I looked around the project to find other instances where a similar requirement was already in place, and I found 2 other similar class files that had a ‘Collection’ method to it. Although the construction of the class didn’t match what I needed 100%, it was a good starting block for me. So I created the Notes class, with a lot of copying and pasting from other files, and did the necessary tweaking of the class to get it as close to my object’s requirement.
This is where things got admittedly tricky. I then needed to find a way for my class to call upon the Notes data from the database. This was, once again, my first time dealing with such requirements and I got stuck and hit my head a few times. I knew that I needed to call the SQL stored procedure which got my Notes data, and then create a new instance of a Notes object with every row of results returned from the database.
I spent far too long on this task than I would have liked, and stared at my screen in defeat on more than one occasion. But my perseverance to overcome this challenge kept me going.
During this point in time, my HR lady and I had a small meeting (ala ‘catchup’) on how things were going from my side. She asked the normal questions like, ‘do I have any problems’ or ‘am I enjoying it so far’, etc. One question she asked was ‘do you have any regrets taking the position?’. Now I am generally an open and honest guy, and I believe in good communication, so I answered truthfully at this question. I said that I don’t have any regrets per se, but I sometimes wonder if I am truly capable at the job I am in, and if I made the right choice to put myself in this position. Only because I didn’t want to let my team down and I felt there was a level of expectation from me. I wasn’t admitting defeat, not at all, but I was in a position at the time where I was feeling the pressure and a bit of stress, and wanted to be open with her in case my struggles became apparent in any performance review she might be already tracking. She already knows my profile and is aware that I am not qualified, so she gave me some words of encouragement and we setup another catch up session for the following week.
Back at my desk, after many trials and equal amount of errors I slowly but surely constructed the code to get this to work. There wasn’t much that I can say that was a ‘revelation’ point for me during this where it all just suddenly made sense. I just kept my focus on the problem and just debugged every one of my attempts until the solution was finally coming into place.
Slowly but surely I was seeing the light at the end of the tunnel. My load method was working, and it was filling a collection of Notes data with all the data I needed. What I needed to do next was update the MainForm class to be aware of the Notes collection.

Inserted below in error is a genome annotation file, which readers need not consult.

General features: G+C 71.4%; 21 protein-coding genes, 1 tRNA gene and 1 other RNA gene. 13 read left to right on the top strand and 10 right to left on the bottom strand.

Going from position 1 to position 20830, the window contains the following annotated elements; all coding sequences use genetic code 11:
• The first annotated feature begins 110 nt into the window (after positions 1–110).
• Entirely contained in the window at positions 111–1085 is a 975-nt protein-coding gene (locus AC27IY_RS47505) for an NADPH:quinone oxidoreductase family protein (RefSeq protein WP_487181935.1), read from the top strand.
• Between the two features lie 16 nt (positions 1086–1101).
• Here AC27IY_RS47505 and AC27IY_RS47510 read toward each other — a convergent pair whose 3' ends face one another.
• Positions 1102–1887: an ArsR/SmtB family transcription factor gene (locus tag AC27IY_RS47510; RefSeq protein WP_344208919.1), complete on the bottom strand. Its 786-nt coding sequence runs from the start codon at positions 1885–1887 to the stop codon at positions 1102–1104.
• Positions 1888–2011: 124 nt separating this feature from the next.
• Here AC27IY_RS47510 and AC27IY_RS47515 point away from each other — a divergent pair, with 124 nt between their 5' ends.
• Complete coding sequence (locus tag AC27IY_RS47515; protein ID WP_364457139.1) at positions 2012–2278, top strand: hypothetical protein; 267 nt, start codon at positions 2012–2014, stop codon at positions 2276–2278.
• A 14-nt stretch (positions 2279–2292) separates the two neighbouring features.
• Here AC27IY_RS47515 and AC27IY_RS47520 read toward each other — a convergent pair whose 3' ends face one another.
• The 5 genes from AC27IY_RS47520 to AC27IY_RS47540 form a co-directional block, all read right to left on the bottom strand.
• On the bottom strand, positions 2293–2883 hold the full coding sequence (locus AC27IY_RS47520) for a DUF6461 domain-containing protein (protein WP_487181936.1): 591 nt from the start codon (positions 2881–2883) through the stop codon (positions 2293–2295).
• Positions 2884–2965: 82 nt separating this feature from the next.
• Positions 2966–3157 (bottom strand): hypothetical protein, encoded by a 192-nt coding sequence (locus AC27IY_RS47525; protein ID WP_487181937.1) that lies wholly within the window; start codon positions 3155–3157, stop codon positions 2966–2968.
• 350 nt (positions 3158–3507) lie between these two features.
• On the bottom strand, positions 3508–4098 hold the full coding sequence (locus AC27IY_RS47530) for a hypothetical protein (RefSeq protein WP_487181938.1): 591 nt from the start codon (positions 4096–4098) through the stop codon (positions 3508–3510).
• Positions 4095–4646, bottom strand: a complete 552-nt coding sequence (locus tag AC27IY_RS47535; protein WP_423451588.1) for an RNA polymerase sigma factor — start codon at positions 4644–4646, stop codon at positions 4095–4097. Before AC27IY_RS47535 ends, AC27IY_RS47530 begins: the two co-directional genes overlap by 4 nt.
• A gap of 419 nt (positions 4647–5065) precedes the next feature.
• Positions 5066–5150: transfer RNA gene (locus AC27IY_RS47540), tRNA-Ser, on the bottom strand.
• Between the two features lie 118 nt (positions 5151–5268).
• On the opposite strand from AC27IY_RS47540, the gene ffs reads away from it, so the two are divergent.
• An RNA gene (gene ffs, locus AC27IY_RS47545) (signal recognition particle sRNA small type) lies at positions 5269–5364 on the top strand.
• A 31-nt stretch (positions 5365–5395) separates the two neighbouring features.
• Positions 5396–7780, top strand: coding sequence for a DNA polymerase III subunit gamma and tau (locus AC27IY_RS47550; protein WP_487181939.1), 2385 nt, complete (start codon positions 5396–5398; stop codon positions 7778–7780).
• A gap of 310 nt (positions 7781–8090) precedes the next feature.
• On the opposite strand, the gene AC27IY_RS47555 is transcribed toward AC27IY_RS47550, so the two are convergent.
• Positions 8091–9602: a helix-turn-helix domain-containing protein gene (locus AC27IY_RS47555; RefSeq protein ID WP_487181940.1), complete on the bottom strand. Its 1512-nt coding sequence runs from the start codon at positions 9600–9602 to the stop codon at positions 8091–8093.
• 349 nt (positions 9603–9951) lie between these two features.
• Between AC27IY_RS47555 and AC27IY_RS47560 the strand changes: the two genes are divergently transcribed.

To make many hours worth of coding short, I eventually had my DataGridView populating with the collection of Notes data and then when a user selects a Note item from the list, I populated a separate form of field with additional information. Once the loading and population was working, I then worked on the update and saving methods for the Notes collection.
My mood changed considerably by the end of the week! I was achieving what I thought was the impossible based on the knowledge I had/lacked and time required to do it. My tab was working more or less as required, and I just needed to some final tweaks and bulletproofing of the tab the following Monday.
When it went through it’s first round of good QA the following week the feeling of accomplishment was awesome, and I felt revved up once again.
Truthfully if you had to ask me to repeat everything I had just done I wouldn’t be able to do it with my eyes closed, since I couldn’t yet tell you 100% *why* my code was working how it was working. But the take away was that I figured out and learnt enough of how the data was working with the app to put all the pieces of code together in a way for it to all come together.
So still at this point I am still happy learning via trial and error and from reverse engineering pieces from elsewhere in the app to get my task working. Through this I am slowly learning all the quirks of the C# language, and how it is generally constructed and used, as well as learning how the app was originally coded and finding my way around the source files. Along with learning more and more of SQL and the application’s database design.
Looking back after 4 weeks, this was the most challenging to date, but knowing that I persevered gives me the confidence that things can always get better.
During week 3, I had a whole new task, and that was creating a whole new windows form screen and with a new class and data collection. Bring it on, I say…